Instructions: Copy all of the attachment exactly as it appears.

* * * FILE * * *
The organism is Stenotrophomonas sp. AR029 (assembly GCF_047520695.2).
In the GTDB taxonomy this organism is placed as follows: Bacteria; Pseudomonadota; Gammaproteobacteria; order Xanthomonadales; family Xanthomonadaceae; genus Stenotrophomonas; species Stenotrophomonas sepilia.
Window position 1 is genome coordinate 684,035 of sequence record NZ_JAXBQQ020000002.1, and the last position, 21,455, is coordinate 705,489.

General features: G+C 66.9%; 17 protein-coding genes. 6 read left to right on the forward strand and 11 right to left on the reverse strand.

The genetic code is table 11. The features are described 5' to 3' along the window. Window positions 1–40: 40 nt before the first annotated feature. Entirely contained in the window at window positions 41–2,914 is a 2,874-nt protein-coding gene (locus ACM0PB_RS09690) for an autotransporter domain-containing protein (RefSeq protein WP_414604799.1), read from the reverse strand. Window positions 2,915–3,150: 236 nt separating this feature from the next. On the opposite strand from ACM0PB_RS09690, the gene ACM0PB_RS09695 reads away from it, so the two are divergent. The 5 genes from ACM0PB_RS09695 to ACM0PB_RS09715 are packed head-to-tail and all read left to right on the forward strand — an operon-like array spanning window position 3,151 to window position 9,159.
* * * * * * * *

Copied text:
The organism is Stenotrophomonas sp. AR029 (assembly GCF_047520695.2).
In the GTDB taxonomy this organism is placed as follows: Bacteria; Pseudomonadota; Gammaproteobacteria; order Xanthomonadales; family Xanthomonadaceae; genus Stenotrophomonas; species Stenotrophomonas sepilia.
Window position 1 is genome coordinate 684,035 of sequence record NZ_JAXBQQ020000002.1, and the last position, 21,455, is coordinate 705,489.

General features: G+C 66.9%; 17 protein-coding genes. 6 read left to right on the forward strand and 11 right to left on the reverse strand.

The genetic code is table 11. The features are described 5' to 3' along the window. Window positions 1–40: 40 nt before the first annotated feature. Entirely contained in the window at window positions 41–2,914 is a 2,874-nt protein-coding gene (locus ACM0PB_RS09690) for an autotransporter domain-containing protein (RefSeq protein WP_414604799.1), read from the reverse strand. Window positions 2,915–3,150: 236 nt separating this feature from the next. On the opposite strand from ACM0PB_RS09690, the gene ACM0PB_RS09695 reads away from it, so the two are divergent. The 5 genes from ACM0PB_RS09695 to ACM0PB_RS09715 are packed head-to-tail and all read left to right on the forward strand — an operon-like array spanning window position 3,151 to window position 9,159.